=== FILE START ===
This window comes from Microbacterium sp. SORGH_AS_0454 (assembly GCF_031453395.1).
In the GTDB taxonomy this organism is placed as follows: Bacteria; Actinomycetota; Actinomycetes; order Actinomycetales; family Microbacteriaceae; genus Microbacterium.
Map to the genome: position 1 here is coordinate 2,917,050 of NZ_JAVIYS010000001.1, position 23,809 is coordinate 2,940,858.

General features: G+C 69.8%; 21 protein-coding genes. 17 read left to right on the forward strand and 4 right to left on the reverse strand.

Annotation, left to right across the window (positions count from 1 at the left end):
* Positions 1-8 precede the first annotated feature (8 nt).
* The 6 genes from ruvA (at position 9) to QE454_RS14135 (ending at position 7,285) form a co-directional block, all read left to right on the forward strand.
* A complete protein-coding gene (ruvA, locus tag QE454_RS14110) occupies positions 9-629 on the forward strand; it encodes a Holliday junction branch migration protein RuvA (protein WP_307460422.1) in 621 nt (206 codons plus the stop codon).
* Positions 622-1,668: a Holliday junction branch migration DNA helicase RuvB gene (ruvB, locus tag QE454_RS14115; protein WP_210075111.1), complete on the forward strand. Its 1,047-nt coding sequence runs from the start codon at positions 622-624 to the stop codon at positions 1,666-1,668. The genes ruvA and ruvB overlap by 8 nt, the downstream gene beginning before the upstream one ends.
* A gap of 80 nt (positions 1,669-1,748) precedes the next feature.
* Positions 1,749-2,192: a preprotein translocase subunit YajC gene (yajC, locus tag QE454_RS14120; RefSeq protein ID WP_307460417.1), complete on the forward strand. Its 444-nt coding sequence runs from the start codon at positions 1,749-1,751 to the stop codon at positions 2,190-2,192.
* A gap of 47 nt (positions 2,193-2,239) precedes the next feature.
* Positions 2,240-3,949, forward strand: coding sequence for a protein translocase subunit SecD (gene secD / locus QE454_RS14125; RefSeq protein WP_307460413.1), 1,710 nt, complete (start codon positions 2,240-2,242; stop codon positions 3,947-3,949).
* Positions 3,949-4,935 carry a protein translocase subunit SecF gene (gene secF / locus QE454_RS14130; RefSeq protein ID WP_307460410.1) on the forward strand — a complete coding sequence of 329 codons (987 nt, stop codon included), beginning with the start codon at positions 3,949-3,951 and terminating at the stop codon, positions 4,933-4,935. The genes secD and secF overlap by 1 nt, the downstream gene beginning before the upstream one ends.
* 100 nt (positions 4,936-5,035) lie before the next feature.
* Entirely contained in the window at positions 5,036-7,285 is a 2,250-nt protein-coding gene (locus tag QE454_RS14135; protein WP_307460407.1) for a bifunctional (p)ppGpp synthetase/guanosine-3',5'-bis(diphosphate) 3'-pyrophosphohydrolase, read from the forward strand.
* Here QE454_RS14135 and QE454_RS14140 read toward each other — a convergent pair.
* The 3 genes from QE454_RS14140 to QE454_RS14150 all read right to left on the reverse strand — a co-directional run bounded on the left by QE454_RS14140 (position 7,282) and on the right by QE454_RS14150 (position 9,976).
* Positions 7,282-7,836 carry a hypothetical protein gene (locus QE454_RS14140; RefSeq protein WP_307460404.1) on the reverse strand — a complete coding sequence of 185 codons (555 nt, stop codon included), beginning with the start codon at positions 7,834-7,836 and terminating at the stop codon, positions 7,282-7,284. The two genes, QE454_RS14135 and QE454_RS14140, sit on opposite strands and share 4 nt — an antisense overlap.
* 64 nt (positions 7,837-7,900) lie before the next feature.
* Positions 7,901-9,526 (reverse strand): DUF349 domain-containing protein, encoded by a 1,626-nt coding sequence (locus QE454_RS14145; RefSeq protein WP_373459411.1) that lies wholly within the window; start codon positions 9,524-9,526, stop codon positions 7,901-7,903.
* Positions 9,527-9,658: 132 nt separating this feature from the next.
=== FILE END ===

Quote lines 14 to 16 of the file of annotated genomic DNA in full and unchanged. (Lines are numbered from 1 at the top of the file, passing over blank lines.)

* Positions 3,949-4,935 carry a protein translocase subunit SecF gene (gene secF / locus QE454_RS14130; RefSeq protein ID WP_307460410.1) on the forward strand — a complete coding sequence of 329 codons (987 nt, stop codon included), beginning with the start codon at positions 3,949-3,951 and terminating at the stop codon, positions 4,933-4,935. The genes secD and secF overlap by 1 nt, the downstream gene beginning before the upstream one ends.
* 100 nt (positions 4,936-5,035) lie before the next feature.
* Entirely contained in the window at positions 5,036-7,285 is a 2,250-nt protein-coding gene (locus tag QE454_RS14135; protein WP_307460407.1) for a bifunctional (p)ppGpp synthetase/guanosine-3',5'-bis(diphosphate) 3'-pyrophosphohydrolase, read from the forward strand.